More About Ramp Rate Comparison
Did you see how the ramp rates vary depending on setup? Some changes and the series are very close to each other, while other changes make large swings.
That’s why its’ important to have some basic ideas, or access to a team to help you determine what your suspension is actually doing versus what you’d like it to be doing.
Each point on these graphs represents an “instant” as the air suspension is either rebounding to extension or continuing compression based on load. Understanding the ramp rate will help you fine tune suspension, particularly on components without compression controls.
Forks and shocks with compression controls offer another level of performance hydraulically damping (slowing) the shaft input adding resistance with the air spring. Understanding how to setup compression to balance small bump compliance, mid-stroke support and bottom out can make a big difference in the direction your setup takes.
What Does Ramp Rate Change
How much pressure your suspension produces effects support. Without enough support (too low of PSI) the suspension will sit too deep “eating” up more suspension travel then required by the terrain. Too much support tends to produce a harsh ride as the bike skips across trail.
Ramp Rate effects bottom out and total amount of travel used. With too little air pressure to resist the compression riders suffer hard bottom out, excessive dive, etc. Too much pressure will limit amount of available travel. Remember to mentally review your ride when you compare travel – just because you have the travel doesn’t mean you’re always going to use it. Riding in steep terrain or smooth lines often use less travel than say, slamming straight into a curb.
Using this graph you will have an idea of changes available to you with ramp rate. If the bike “is close” minor sag or volume spacing differences may help with the dial in along with using compression controls if available. If you need larger changes this graph can help you visualize directions that will make bigger impacts.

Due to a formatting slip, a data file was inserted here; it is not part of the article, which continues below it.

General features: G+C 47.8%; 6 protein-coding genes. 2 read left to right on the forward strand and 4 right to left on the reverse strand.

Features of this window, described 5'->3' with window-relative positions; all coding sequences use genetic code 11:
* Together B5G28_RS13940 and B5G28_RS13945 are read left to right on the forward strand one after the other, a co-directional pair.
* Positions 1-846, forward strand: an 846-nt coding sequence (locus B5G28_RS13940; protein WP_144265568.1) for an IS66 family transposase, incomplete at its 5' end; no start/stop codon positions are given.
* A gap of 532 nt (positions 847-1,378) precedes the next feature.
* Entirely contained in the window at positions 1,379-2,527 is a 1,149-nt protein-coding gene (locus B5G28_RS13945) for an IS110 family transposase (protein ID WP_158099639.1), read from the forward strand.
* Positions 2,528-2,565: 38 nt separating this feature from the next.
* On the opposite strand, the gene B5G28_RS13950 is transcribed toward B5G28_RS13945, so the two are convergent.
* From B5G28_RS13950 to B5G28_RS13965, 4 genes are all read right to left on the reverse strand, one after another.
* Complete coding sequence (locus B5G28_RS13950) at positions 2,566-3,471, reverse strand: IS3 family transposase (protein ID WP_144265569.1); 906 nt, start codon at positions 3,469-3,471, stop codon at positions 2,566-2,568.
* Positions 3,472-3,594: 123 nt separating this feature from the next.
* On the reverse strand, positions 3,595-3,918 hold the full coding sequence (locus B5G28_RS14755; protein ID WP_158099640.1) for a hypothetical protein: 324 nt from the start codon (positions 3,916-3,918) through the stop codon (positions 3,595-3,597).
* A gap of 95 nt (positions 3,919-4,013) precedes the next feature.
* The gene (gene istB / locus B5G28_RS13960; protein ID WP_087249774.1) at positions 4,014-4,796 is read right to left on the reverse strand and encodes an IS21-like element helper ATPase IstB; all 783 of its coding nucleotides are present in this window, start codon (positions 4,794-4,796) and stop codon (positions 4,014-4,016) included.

Other Factors on Setup
So you’ve got your sag, volume spacing and compression pretty good, or even really good in portions of the travel. But, you’re still struggling to really get that “dial in”?
There are other factors to consider, and frankly few “magic bullet” options. Let’s look at some of the common culprits.
Poor Small Bump Compliance
Too much air pressure for your ground speeds is a common cause of a bike skipping across the trail. Tip-toeing down trail tends to be hard on suspension as well. Sometimes, as counter intuitive as it may sound, a bit more speed will smooth out your ride.
Remember force is mass times acceleration – so to add some force to drive the suspension speed is your friend.
Other factors to consider include rim and wheel build spec based on your size and ground speeds. Some rims are very stiff and take pretty high forces to be compliant.
Are you a very light rider? Or medium weight and medium ground speed? Having your wheels built to accommodate you will dramatically help with small bump compliance and traction.
Air pressure comes into play on both poor small bump compliance as well as higher speed “shouldering” issues.
Un-Damped Air Springs